By Cole Sodaro

If you’ve recently been talking about moving around a former New Jersey resident, it’s likely you’ve heard something about the “exit tax” you’ll be required to pay as you move out of the state. As your conversation continues, you’ll likely hear stories of the price residents have paid to move, and how this forced them to reconsider moving. But what is this cost, and what do these stories all mean?

In actuality, the New Jersey “Exit Tax”, as it’s referred to, has been likened more to urban legend than fact by CPAs. The law requires sellers of New Jersey homes to pay the state tax in advance of moving, of either 8.97% of the profit on the sale of their home or 2% of the total selling price – whichever is higher.

The objective of the pre-payment is that no New Jersey residents can move out of the state without first paying taxes on the income from the sale of their home. At the end of the day, the New Jersey “Exit Tax” is simply misunderstood as an additional or special tax, instead of the pre-payment of potential income tax due that it really is.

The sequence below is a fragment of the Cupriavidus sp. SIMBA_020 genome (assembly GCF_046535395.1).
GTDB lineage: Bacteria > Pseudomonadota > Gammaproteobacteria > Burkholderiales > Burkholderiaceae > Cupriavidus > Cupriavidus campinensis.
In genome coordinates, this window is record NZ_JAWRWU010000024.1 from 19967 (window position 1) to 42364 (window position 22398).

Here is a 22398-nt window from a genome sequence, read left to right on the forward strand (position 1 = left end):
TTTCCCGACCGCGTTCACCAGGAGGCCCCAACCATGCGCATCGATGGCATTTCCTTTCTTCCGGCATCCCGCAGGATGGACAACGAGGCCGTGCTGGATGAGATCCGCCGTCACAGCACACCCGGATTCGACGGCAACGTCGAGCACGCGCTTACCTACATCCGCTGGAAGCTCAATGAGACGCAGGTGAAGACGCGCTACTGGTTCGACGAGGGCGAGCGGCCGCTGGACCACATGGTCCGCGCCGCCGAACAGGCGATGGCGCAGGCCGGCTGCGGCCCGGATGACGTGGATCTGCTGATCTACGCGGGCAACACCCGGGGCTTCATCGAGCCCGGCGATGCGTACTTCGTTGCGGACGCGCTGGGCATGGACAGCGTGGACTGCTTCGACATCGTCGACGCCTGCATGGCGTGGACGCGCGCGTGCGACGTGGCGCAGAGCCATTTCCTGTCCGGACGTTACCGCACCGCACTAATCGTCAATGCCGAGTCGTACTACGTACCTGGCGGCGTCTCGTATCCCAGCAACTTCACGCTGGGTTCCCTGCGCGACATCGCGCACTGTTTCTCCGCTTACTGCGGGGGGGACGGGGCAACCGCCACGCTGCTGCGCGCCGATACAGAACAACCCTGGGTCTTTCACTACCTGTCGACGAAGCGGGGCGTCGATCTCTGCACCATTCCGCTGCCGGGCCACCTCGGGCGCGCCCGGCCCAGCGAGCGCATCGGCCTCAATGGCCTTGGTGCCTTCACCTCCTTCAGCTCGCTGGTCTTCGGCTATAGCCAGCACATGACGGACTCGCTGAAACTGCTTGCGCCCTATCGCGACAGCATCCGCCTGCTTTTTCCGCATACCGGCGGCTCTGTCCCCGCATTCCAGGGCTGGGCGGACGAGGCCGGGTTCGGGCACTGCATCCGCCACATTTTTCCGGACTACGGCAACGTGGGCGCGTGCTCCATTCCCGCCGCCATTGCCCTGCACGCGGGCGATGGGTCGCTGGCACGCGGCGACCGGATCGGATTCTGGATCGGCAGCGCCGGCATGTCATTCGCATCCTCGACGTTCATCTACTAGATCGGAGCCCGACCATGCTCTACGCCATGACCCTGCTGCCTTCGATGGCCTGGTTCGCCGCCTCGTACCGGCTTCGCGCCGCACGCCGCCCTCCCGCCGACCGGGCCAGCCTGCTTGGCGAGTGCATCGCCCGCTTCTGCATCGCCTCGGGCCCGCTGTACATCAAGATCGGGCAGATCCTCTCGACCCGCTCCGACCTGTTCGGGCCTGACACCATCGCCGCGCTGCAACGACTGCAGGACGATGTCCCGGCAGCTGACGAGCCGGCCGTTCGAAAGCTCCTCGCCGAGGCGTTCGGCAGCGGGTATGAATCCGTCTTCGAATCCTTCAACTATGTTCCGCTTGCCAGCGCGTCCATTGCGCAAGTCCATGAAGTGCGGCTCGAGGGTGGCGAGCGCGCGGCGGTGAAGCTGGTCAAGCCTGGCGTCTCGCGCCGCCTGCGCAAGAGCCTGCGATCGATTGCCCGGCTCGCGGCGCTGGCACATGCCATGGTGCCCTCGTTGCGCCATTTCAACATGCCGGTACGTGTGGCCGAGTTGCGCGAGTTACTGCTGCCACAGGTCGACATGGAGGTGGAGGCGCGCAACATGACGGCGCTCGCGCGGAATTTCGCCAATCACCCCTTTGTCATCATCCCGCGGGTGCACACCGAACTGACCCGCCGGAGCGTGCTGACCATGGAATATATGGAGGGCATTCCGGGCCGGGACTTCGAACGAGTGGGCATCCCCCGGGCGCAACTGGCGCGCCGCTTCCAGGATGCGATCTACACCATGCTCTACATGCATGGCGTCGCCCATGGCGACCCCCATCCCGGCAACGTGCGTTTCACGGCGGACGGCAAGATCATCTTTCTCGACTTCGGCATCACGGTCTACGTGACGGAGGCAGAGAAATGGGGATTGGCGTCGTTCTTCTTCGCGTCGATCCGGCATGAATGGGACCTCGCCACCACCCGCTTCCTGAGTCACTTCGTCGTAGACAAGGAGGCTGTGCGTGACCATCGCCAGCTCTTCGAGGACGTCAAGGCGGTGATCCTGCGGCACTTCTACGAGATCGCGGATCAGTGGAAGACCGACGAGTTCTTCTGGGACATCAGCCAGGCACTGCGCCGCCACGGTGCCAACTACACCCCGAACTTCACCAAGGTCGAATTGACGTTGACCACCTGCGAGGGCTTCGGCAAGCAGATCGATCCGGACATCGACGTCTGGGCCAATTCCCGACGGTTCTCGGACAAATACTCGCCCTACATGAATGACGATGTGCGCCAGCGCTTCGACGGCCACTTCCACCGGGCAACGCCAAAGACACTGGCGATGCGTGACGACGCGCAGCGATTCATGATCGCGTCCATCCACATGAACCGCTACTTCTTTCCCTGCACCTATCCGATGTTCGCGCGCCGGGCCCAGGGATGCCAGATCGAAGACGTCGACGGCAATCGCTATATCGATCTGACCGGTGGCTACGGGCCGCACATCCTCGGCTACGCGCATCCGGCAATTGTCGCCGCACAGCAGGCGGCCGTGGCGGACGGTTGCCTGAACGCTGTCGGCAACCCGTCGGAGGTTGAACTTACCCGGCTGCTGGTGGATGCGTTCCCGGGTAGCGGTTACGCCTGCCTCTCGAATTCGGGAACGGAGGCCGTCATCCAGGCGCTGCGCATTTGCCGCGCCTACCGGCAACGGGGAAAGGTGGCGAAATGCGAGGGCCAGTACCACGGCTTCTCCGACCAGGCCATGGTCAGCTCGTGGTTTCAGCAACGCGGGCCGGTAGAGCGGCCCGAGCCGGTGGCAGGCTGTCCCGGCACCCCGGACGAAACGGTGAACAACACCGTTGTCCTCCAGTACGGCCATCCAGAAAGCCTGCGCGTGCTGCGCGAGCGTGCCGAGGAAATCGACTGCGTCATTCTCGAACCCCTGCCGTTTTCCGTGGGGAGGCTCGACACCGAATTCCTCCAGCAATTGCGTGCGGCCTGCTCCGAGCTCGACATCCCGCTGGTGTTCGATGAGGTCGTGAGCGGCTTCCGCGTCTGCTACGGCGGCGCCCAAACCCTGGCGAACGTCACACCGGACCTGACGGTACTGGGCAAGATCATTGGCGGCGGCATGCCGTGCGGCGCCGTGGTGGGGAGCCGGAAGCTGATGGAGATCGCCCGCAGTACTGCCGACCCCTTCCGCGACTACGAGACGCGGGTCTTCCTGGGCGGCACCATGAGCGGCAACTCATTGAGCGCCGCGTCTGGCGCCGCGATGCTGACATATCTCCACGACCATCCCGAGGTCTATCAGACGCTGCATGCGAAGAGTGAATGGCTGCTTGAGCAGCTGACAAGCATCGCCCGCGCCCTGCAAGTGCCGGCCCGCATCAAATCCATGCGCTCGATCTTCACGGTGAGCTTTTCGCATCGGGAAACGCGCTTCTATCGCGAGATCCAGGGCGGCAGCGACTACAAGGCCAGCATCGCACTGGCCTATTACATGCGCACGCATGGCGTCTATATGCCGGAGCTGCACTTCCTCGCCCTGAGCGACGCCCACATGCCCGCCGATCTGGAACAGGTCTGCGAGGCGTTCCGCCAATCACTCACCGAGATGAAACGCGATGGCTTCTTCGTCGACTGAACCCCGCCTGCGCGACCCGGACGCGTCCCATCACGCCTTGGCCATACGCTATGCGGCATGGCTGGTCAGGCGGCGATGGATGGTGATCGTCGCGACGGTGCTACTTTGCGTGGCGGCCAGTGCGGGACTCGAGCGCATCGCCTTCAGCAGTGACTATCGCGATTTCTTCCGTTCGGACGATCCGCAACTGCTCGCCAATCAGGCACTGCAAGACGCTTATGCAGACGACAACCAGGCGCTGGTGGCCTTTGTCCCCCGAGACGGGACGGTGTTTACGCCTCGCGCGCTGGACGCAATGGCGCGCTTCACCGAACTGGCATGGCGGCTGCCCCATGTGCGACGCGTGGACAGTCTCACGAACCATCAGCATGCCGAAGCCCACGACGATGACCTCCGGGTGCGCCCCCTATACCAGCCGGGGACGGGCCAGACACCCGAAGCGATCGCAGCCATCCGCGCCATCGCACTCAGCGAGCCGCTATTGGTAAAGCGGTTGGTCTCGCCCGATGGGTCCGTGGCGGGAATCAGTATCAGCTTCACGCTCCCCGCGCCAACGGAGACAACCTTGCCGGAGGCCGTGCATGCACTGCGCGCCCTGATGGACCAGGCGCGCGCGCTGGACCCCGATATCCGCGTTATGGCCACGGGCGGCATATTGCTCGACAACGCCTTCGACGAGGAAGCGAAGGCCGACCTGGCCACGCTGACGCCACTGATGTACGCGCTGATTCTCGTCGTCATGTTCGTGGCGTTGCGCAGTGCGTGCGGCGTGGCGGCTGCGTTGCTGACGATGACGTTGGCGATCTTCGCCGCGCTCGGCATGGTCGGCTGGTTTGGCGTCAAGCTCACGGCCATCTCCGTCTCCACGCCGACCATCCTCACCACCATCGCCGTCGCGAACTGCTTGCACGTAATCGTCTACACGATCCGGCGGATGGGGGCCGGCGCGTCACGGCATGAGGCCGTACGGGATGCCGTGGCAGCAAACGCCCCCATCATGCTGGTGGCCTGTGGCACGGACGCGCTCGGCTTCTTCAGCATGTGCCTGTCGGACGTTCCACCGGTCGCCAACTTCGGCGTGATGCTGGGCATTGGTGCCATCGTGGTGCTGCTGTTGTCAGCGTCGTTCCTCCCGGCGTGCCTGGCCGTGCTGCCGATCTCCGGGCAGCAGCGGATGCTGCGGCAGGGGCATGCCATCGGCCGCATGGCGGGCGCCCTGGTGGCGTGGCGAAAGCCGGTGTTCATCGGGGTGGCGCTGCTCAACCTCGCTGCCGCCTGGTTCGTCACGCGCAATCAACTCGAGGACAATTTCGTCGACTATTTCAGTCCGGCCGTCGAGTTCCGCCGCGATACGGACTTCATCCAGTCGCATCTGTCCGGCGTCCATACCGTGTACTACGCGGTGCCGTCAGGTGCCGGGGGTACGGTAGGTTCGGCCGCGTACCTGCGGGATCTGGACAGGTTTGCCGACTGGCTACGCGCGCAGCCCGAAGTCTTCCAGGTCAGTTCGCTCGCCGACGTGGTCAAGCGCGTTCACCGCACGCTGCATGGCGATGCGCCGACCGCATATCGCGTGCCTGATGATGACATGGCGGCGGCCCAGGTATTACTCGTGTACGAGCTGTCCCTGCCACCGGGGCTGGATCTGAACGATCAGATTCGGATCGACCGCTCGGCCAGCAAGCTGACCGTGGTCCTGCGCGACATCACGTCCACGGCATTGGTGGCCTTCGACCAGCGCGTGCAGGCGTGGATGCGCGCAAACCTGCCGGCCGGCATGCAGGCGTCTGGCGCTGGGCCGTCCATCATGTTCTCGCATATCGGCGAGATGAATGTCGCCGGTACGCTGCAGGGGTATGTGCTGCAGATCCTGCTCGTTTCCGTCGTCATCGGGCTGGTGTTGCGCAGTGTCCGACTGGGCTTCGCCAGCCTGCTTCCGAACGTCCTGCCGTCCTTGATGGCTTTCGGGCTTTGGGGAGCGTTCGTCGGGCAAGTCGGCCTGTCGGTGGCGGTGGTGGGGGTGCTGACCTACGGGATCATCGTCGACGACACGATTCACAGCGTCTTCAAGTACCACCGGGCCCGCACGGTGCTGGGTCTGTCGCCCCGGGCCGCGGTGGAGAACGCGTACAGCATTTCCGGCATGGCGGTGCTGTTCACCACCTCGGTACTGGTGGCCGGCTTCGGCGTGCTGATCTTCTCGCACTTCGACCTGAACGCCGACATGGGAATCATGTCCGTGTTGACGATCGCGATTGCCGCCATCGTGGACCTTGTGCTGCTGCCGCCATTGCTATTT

The resulting question for many New Jersey taxpayers is, what happens if they don’t incur a profit on the sale of their home? The good news is that homeowners that incur a loss on the sale of their residence, and those who also pre-paid the tax before leaving the state, will be refunded the pre-payment when filing their NJ State Income Taxes.

Here’s some other information that may be pertinent to taxpayers who are concerned by the New Jersey “Exit Tax” estimated payment:

  • Homeowners may be exempt under Internal Revenue Code Section 121, which makes gains on the sale of a home exempt from capital gains if the homeowner has used the home as their primary residence for 24 of the last 60 months (for married couples filing jointly, only one spouse must meet this requirement)
    • The exemption for these gains is up to $250,000 for single homeowners, $500,000 for those homeowners who are married filing jointly
      • Taxpayers are automatically disqualified if the home was acquired through a like-kind exchange or if they’re subject to expatriate tax
      • Taxpayers may qualify for a partial exclusion of gain if the reason for the sale of the home was a change in workplace location, a health issue, or an unforeseeable event
  • The pre-payment for the selling of the residence should be recorded on the GIT/REP form

As time goes on, tax professionals hope that the New Jersey “Exit Tax” misnomer goes the way of other urban legends and becomes a footnote in taxpayers’ memories.

Please contact us with any questions on how the New Jersey “Exit Tax” may impact your specific situation.